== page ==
A new work-study post-diploma programme under SkillsFuture will be launched in March to help young people enter into the hawker trade.
Announcing the first-of-its-kind programme at the second SG Hawker Seminar on Monday (11 January), Senior Minister of State for Sustainability and the Environment Amy Khor said, “With the increasing recognition and appreciation of hawker fare, setting up a hawker stall can be considered as a gateway into the F&B sector, and there could be budding food and beverage entrepreneurs who may aspire to join the hawker trade.”
Dr Khor added that the National Environment Agency (NEA) and SkillsFuture Singapore (SSG) will collaborate with Temasek Polytechnic in launching the programme as a new path under the Hawkers’ Development Programme (HDP).
The HDP was launched in January 2020 to help equip hawkers with the appropriate skills and competencies for running a hawker stall.
This new year-long programme will welcome all recent graduates from the Institute of Technical Education and polytechnics starting March this year.
The programme entails a two-month classroom training, then a four-month apprenticeship before a six-month mentorship with experienced hawkers. Mentors will receive a monthly training allowance of S$500 while apprentices get S$1,000.
According to Dr Khor, more than 170 people have completed the training stage of the programme with 41 of them moving into the final stage, which is the setup of their incubation stalls.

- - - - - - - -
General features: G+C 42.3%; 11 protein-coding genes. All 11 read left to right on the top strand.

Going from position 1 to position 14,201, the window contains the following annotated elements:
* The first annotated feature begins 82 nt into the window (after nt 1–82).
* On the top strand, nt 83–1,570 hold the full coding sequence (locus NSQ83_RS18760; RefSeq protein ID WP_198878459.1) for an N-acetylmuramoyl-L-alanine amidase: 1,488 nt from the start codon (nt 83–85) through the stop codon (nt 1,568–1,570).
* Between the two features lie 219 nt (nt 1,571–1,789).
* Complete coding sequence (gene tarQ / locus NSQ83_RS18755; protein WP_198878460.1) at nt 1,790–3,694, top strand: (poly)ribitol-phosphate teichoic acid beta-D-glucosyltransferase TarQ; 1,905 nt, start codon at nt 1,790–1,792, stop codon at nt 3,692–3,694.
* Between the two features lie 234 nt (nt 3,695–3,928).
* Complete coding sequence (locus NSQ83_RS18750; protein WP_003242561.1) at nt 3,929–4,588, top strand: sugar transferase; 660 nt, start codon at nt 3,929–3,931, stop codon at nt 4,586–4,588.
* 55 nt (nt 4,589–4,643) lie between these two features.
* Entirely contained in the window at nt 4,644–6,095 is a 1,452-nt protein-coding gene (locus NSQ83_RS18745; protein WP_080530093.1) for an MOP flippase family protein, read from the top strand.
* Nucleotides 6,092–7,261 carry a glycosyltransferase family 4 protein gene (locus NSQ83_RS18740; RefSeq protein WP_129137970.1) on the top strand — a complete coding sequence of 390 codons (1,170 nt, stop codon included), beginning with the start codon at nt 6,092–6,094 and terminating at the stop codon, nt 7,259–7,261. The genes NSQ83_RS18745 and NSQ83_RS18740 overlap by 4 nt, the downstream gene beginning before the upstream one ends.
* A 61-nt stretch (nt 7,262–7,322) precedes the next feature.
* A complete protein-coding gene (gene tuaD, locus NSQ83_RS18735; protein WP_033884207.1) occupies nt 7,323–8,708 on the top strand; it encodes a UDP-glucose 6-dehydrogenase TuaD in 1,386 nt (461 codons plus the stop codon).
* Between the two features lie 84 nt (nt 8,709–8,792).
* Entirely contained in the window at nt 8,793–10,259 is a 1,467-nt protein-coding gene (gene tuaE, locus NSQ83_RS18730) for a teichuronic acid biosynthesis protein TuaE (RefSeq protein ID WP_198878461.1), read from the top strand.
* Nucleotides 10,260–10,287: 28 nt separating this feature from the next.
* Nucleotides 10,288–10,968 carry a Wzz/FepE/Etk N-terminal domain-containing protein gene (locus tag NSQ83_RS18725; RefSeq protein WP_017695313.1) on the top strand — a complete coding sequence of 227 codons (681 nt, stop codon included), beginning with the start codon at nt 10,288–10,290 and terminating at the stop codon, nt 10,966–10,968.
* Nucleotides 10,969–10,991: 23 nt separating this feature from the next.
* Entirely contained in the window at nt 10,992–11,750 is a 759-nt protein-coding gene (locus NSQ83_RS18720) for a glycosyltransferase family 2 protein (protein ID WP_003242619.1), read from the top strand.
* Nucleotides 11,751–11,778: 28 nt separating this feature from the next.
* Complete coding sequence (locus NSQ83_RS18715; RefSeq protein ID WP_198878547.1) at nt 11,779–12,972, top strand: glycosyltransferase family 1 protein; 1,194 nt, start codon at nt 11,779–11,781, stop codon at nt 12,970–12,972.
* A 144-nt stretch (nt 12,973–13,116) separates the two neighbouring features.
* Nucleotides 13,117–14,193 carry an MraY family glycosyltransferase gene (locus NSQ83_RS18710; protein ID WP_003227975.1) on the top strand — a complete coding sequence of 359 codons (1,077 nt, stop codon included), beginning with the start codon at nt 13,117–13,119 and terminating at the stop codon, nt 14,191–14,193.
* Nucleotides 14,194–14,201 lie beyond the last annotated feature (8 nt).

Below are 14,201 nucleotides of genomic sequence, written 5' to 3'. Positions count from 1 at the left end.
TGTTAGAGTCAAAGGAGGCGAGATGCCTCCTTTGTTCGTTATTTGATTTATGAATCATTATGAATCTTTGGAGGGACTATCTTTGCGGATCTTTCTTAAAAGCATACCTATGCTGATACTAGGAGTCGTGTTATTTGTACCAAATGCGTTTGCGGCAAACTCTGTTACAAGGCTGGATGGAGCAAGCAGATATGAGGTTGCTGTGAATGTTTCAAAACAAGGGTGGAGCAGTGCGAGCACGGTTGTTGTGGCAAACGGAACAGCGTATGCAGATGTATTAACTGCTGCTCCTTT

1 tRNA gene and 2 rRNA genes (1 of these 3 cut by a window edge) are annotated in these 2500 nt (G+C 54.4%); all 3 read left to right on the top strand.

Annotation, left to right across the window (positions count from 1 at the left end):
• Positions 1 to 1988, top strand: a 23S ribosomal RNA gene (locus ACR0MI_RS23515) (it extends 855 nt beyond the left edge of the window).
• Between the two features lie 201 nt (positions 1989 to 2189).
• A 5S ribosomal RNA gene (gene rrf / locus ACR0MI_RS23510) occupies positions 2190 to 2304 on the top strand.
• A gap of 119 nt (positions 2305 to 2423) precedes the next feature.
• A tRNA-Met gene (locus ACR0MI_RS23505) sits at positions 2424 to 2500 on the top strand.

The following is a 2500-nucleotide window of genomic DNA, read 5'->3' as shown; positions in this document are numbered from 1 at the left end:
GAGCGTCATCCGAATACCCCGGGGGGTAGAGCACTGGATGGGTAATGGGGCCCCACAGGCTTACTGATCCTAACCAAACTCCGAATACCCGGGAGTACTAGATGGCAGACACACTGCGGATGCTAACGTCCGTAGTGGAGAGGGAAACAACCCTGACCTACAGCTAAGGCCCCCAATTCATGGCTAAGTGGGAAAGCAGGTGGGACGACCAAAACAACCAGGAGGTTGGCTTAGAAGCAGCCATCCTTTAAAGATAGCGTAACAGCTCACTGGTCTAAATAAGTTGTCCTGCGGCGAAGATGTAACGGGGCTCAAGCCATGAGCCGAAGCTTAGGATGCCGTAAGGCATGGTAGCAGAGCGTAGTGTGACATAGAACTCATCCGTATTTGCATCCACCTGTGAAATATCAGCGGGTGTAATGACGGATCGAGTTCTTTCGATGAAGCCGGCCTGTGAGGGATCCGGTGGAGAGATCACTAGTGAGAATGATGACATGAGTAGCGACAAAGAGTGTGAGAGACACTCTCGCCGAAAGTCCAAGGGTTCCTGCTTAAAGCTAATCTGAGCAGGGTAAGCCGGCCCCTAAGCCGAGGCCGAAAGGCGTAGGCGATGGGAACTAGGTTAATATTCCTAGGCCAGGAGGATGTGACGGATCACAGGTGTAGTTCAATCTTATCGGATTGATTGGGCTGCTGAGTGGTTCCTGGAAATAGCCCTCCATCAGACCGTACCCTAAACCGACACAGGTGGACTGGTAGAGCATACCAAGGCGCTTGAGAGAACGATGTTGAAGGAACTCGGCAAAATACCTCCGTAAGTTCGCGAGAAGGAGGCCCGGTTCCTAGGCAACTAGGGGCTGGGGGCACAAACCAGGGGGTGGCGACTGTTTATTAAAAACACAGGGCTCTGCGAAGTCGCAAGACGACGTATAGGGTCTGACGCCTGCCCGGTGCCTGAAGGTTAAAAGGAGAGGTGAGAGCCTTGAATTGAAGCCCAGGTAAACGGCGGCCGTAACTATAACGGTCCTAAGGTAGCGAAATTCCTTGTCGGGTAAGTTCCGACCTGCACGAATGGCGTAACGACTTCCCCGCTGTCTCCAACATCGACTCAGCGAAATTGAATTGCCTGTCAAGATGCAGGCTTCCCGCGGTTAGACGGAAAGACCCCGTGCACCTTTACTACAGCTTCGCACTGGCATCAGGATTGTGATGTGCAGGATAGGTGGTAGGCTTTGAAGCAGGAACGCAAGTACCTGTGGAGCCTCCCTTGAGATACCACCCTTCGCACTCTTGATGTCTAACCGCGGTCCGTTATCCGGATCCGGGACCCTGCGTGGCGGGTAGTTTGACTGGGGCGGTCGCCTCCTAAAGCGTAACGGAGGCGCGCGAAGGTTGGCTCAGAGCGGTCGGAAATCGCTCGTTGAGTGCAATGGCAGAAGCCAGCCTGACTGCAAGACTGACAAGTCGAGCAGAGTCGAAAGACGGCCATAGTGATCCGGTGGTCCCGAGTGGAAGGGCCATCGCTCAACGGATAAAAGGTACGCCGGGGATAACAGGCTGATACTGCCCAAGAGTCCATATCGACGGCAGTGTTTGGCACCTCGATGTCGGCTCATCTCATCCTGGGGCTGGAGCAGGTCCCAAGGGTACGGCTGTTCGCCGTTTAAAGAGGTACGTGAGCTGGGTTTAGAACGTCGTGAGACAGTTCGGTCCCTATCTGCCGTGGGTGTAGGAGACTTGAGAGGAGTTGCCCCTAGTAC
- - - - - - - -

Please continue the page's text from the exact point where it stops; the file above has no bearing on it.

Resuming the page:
Given the high response, Dr Khor said that the programme will be expanded over the next two years to accommodate 300 training places.
As such, the number of stalls under the Incubation Stall Programme (ISP) will also be increased from 20 to 80 in the next few years.
The ISP provides support for aspiring hawkers via pre-fitted stalls and 15-months’ subsidised rentals.
Dr Khor further noted that hawkers themselves have also received support in the move to digitalise via a new model launched by the NA and SSG called “Adapt to Change – Digitalisation for Hawkers” which also falls under the HDP.
This particular module is though at the Asian Culinary Institute of the Nanyang Polytechnic.
Ms Khor said in her address, “To keep our hawker culture thriving, we cannot just do the same things (in) the same way. We need to adapt to change and do the same things in different ways, which is borne out by our experience with the Covid-19 pandemic.”
The response to this new programme by the public is a bit of a mixed bag, with some netizens voicing concerns over the fact that even parents who are or were hawkers would dissuade their children from entering such a laborious industry.
Others questioned whether these young hawkers would be able to sustain themselves in the long run, given the fluctuating income of the industry, and whether they will be able to save up for a family or even retirement.
Others are also concerns that encouraging Singaporean graduates to become hawkers only creates more space for “foreign talent” to swoop in and take up coveted PMET positions.
A couple of netizens asked why the programme was only open to polytechnic and ITE graduates and not National University of Singapore (NUS) or Nanyang Technological University (NTU) graduates as well. One netizen asked, “What is the underlying message for our education system here?”
On the other hand, others seem to be on board with the plan to further preserve the hawker culture in Singapore and create a new generation of hawkers to take over as the current ageing generation retires.